In his latest New York Times column, "radical centrist" Thomas L. Friedman once more begs Bloomberg to condescend to run for President of the United States. Although Friedman concedes that it would be practically impossible for Bloomberg to win after entering at such a late point, he believes that the mogul could do the country good if he chose to "give the two-party system the shock it needs." As readers of this blog and Friedman's columns will recall, he believes a "radical center" third party necessary because neither of the two major parties is committed to the entirety of the "grand bargain" Friedman deems necessary to "weatherproof" the country. The grand bargain, in short, consists of austerity plus tax increases. You can see why it appeals to neither Democrats nor Republicans. If austerity, why tax hikes? If tax hikes, why austerity? Friedman's answer is that we need "hard choices, smart investments and shared sacrifices." Besides raising more revenue to meet deficits or pay debts, the country needs to invest in education and infrastructure while retrenching on entitlements. The government must raise more money than Republicans want and spend it differently from how Democrats want it spent. But at least Friedman doesn't kid himself on the current constituency for such a policy. His best-case scenario for Bloomberg is 20% of the popular vote -- right around Ross Perot's total in 1992. But why does he think Bloomberg is the best person to make the case for radical centrism?
I still believe that the national debate would benefit from the entrance of a substantial independent candidate — like the straight-talking, socially moderate and fiscally conservative Bloomberg — who could challenge, and maybe even improve, both major-party presidential candidates by speaking honestly about what is needed to restore the foundations of America’s global leadership before we implode...
Bloomberg doesn’t have to win to succeed — or even stay in the race to the very end. Simply by running, participating in the debates and doing respectably in the polls — 15 to 20 percent — he could change the dynamic of the election and, most importantly, the course of the next administration, no matter who heads it. By running on important issues and offering sensible programs for addressing them — and showing that he had the support of the growing number of Americans who describe themselves as independents — he would compel the two candidates to gravitate toward some of his positions as Election Day neared. And, by taking part in the televised debates, he could impose a dose of reality on the election that would otherwise be missing. Congress would have to take note.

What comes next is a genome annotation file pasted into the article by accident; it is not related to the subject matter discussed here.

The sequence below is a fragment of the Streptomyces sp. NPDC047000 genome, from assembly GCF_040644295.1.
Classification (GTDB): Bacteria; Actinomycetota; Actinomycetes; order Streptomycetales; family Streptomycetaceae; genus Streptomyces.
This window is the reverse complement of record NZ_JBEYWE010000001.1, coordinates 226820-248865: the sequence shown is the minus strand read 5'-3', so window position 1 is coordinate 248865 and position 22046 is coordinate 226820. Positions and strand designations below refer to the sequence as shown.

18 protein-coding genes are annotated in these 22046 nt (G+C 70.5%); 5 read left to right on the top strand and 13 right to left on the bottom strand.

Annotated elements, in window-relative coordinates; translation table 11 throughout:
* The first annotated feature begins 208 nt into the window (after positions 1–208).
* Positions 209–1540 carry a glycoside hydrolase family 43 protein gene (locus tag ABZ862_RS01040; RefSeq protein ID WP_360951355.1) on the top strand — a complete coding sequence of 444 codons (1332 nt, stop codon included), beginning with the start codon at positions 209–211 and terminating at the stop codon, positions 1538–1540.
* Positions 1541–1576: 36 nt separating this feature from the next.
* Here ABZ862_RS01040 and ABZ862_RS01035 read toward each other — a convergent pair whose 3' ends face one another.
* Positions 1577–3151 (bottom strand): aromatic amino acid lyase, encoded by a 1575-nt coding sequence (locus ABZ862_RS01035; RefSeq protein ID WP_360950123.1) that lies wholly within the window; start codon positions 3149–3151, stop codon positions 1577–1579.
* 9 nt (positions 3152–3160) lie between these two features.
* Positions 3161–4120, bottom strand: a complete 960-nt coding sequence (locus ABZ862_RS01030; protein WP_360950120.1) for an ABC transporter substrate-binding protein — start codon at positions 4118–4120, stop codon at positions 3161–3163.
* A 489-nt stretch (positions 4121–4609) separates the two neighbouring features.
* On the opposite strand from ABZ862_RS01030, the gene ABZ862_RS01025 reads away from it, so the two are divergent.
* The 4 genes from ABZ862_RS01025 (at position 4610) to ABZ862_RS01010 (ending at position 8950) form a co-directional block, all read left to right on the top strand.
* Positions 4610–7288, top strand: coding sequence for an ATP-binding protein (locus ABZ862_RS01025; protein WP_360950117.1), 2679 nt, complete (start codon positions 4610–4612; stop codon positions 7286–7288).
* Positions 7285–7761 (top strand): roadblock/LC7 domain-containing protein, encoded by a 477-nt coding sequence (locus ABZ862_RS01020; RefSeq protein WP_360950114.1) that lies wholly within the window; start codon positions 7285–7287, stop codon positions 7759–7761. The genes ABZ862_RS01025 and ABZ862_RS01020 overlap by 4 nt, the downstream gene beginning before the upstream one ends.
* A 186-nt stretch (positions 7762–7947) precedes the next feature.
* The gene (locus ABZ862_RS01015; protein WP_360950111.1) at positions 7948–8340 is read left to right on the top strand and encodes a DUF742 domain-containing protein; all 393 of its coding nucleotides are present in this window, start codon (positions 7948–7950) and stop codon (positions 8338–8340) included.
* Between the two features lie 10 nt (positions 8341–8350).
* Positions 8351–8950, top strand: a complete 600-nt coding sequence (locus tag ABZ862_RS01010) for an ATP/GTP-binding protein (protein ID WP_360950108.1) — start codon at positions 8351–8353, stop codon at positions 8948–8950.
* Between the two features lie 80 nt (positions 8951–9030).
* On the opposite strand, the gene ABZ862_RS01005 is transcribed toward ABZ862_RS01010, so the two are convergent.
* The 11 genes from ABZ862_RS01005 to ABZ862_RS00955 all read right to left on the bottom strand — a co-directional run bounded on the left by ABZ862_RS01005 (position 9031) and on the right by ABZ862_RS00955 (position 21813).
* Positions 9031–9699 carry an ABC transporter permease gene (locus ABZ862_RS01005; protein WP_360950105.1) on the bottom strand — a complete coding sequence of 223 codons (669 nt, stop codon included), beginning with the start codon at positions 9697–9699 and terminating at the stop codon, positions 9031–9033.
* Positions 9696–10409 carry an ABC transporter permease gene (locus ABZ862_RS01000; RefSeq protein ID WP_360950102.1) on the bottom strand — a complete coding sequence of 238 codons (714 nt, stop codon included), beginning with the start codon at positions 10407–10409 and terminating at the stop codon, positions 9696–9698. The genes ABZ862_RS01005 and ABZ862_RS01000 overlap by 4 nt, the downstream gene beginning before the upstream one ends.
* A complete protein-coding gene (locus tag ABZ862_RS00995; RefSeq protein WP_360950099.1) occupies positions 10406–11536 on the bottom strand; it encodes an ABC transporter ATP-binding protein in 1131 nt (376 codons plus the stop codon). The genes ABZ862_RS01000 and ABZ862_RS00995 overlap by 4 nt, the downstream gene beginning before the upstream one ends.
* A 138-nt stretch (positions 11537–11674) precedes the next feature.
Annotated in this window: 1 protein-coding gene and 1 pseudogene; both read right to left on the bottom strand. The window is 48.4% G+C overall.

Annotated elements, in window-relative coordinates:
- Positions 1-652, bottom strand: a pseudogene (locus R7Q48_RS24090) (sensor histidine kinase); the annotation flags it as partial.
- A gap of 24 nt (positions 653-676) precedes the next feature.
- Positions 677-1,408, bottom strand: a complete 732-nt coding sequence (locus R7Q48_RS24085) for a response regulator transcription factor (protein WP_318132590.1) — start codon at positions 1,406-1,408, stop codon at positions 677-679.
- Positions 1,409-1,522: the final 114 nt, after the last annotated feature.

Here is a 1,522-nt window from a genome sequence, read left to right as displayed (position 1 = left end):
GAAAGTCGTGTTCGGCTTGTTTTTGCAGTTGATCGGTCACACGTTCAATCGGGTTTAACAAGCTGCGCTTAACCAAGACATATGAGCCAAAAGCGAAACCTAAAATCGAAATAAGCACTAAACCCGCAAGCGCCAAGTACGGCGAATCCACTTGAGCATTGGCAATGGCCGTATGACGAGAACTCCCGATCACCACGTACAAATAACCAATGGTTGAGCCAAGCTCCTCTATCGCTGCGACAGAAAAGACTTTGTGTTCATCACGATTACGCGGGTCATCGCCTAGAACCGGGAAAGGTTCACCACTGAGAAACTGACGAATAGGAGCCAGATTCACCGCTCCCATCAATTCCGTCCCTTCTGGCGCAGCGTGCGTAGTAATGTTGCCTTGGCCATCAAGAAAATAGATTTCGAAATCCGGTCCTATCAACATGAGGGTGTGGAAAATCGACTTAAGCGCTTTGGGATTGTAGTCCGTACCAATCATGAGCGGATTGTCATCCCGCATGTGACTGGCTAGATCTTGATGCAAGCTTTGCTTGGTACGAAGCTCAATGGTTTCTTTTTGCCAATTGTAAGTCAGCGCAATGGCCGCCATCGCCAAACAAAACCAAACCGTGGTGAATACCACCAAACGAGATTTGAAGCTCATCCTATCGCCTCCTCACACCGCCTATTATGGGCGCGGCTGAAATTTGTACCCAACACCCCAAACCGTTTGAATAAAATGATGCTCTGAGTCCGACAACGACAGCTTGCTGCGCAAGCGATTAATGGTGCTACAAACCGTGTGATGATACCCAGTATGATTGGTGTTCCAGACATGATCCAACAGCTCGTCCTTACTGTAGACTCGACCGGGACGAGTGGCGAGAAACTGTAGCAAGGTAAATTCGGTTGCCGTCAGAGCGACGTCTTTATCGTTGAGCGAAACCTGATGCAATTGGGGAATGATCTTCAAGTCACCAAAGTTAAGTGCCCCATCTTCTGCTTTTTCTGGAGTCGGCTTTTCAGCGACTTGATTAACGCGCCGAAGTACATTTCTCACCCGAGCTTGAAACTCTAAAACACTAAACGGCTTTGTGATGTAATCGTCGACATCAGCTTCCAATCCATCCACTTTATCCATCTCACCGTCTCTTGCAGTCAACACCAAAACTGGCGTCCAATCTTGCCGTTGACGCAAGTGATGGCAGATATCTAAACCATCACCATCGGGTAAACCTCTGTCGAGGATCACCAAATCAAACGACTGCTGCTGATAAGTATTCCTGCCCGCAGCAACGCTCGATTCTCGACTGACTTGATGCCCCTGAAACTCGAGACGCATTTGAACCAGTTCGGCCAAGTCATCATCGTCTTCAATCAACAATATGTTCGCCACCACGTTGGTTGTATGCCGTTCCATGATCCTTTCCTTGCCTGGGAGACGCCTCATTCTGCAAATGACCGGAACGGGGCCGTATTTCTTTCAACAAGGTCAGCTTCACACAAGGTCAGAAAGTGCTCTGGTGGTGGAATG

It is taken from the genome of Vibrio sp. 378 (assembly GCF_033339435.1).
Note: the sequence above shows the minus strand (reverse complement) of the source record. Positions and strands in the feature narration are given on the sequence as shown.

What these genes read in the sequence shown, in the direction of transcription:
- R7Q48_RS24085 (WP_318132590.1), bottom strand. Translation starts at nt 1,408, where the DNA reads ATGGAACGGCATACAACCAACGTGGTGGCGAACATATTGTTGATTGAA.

Friedman is old-fashioned not just in his belief in disinterested benevolence -- people like Bloomberg and pundits like himself are routinely accused of lust for power these days -- but in his quaint faith in Americans' shared capacity to be swayed by reasoned arguments. You have to believe in a silent majority of radical centrists or principled moderates not to assume that most voters are already immovably convinced by the propaganda of one major party or the other. Friedman isn't exactly a voice in the wilderness -- his books are best-sellers -- but have his efforts changed anything? Why should Bloomberg do better? He presumes, or at least hopes, that the mayor is capable of "offering an inspired vision of American renewal that might motivate such sacrifice" on the part of rich and poor alike. But running for office and winning in New York City is no proof that Bloomberg, a moderate Republican turned independent, can best a dogmatic conservative in debate or persuade a viewer to rethink conservative dogma, while as a billionaire, however philanthropic, he embodies the "1%" who already rule and ruin the country in the minds of many liberals and progressives. If many in the Republican party consider Mitt Romney too "elite" for them, why should they listen to the apostate Bloomberg, who could probably buy Romney, on any subject? I can't help but think that, no matter how congenial Friedman himself finds Bloomberg's notions, he expects others to be impressed by his wealth and the implicit disinterested benevolence of his policies. Americans are no respecters of class in this ideological age, however. Friedman wants to convince Bloomberg of a patriotic duty to run for President. The real question may be why Friedman doesn't run himself?